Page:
Santa Fe school board members have allocated nearly $4.5 million more for one of the first phases of an ongoing building project at Early College Opportunities High School — the result of rising costs for construction materials, an official said.

The additional money, which pushes the project’s budget to more than $20 million, will come from contingency funds from general obligation bonds approved by voters in 2017 and 2021.

“Over the last two years we saw this huge escalation due to supply chain issues,” district Director of Executive Operations Gabe Romero told the board at a meeting Thursday.

Santa Fe Public Schools has a goal of expanding the hands-on school’s enrollment to 400 students compared to 150 in 2021-22, with a list of kids waiting to enroll in a program that allows them to earn professional certificates and associate degrees through community college courses while also earning a diploma.

But such an expansion would require an overhaul of ECO’s campus on Zia Road.

“If we’re able to build it out, then we’re able to promote it and really increase enrollment,” Superintendent Hilario “Larry” Chavez said at the board meeting.

Phase 1B of the ECO campus project, now underway, includes construction of a multi-use gym, a new classroom building and administrative offices.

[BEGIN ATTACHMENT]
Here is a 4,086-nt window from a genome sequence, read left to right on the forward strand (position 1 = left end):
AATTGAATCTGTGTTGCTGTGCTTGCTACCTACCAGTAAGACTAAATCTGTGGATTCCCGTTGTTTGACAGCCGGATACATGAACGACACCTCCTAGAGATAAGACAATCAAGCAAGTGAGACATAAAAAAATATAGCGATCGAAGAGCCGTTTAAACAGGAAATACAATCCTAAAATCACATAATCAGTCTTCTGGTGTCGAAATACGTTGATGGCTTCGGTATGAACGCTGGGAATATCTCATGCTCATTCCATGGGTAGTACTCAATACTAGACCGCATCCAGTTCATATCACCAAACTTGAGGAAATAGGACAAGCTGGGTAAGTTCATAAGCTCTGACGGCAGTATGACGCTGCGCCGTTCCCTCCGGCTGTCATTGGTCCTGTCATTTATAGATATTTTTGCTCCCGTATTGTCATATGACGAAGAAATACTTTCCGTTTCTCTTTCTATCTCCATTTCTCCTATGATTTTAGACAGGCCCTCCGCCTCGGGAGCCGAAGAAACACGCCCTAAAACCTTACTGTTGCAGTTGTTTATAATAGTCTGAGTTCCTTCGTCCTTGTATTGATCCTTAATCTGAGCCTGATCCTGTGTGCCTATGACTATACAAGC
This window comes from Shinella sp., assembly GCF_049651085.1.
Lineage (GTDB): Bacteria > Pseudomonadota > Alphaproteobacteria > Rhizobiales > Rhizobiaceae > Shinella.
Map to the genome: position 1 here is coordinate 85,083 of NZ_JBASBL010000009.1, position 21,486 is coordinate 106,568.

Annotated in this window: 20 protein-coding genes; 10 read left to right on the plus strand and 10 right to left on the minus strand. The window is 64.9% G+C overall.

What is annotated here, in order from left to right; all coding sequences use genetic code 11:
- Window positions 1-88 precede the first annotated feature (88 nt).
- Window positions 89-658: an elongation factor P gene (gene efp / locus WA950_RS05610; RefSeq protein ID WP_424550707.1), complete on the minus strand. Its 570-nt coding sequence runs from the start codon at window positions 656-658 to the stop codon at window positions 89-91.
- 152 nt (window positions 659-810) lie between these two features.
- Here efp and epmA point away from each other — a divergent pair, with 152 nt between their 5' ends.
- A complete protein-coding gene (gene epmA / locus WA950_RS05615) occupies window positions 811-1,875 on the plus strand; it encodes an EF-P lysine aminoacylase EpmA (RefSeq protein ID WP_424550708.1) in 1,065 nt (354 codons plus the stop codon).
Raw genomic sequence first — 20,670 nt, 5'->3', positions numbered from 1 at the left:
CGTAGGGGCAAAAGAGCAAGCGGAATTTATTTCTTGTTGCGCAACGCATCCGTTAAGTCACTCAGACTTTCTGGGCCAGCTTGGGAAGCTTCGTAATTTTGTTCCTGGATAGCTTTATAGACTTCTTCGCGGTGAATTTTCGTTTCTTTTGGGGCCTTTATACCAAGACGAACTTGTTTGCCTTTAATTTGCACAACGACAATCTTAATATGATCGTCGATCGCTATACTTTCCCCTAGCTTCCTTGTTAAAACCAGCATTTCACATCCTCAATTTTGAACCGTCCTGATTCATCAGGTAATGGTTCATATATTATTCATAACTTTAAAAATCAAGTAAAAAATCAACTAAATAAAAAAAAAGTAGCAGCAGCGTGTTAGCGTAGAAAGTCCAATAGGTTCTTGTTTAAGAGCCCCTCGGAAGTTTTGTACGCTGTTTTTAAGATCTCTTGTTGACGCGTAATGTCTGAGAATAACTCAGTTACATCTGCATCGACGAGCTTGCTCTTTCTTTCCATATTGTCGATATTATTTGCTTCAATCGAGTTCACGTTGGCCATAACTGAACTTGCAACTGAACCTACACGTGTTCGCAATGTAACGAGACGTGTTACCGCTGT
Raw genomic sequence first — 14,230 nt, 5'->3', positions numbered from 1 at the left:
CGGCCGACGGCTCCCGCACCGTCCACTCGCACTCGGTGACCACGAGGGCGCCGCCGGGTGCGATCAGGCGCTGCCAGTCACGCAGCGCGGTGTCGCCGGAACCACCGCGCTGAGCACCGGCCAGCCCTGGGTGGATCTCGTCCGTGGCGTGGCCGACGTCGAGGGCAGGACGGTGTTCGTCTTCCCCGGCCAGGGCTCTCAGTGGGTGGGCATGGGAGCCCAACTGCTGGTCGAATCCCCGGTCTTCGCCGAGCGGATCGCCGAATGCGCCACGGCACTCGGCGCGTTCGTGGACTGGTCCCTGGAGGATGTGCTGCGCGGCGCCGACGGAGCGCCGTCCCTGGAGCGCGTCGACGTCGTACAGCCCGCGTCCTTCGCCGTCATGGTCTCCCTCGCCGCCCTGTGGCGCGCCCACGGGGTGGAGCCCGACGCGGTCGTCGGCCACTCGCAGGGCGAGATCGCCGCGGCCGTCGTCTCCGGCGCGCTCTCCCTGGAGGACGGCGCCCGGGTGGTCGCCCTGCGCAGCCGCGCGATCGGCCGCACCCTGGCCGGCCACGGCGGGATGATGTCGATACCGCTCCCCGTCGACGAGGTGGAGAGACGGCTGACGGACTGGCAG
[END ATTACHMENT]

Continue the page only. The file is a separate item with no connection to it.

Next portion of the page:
Nearly $10.1 million was allocated for the project when voters in the district approved a general obligation bond in 2017.

The district shifted $3.5 million more in bond funds to ECO to cover project costs in spring 2021 after construction cost increases hindered the district’s ability to hire a contractor for the work within its budget.



In 2021, voters approved another general obligation bond, which allocated about $14.5 million for ECO — including $2.7 million for Phase 1B. As part of the phase, the district demolished the school’s old technical vocational building to create space for administrative offices and a gym.

“This has long since been a need for the campus,” Romero said Thursday.

The project underway is part of a larger vision for ECO developed in 2018 that would replace portable buildings on campus with permanent structures and renovate existing facilities.

Dax Contreras, a member of the district’s Community Review Committee, said the additional funding approved Thursday is “the best option out of not a lot of good options. That’s why we voted in unanimous form to support this. Because otherwise the next step would be to start having to cancel projects. And unfortunately, that’s just the world we live in right now.”

Romero warned the board other building and renovation projects funded by bonds might need to be reevaluated due to rising prices.

“We’ll have to probably make some tougher decisions than this as we move forward,” he said.

Board President Kate Noble and members Sascha Anderson and Sarah Boses approved the new allocation. Board Vice President Rudy Garcia and member Carmen Gonzales were not in attendance.

Boses expressed confidence in the move and said the district team involved in overseeing construction projects is “very good” at moving projects around to make sure they’re completed.

“The reallocation for ECO doesn’t impact any other projects for 2021,” Boses said in a text message Monday. “But it did use a lot of the contingency fund.”

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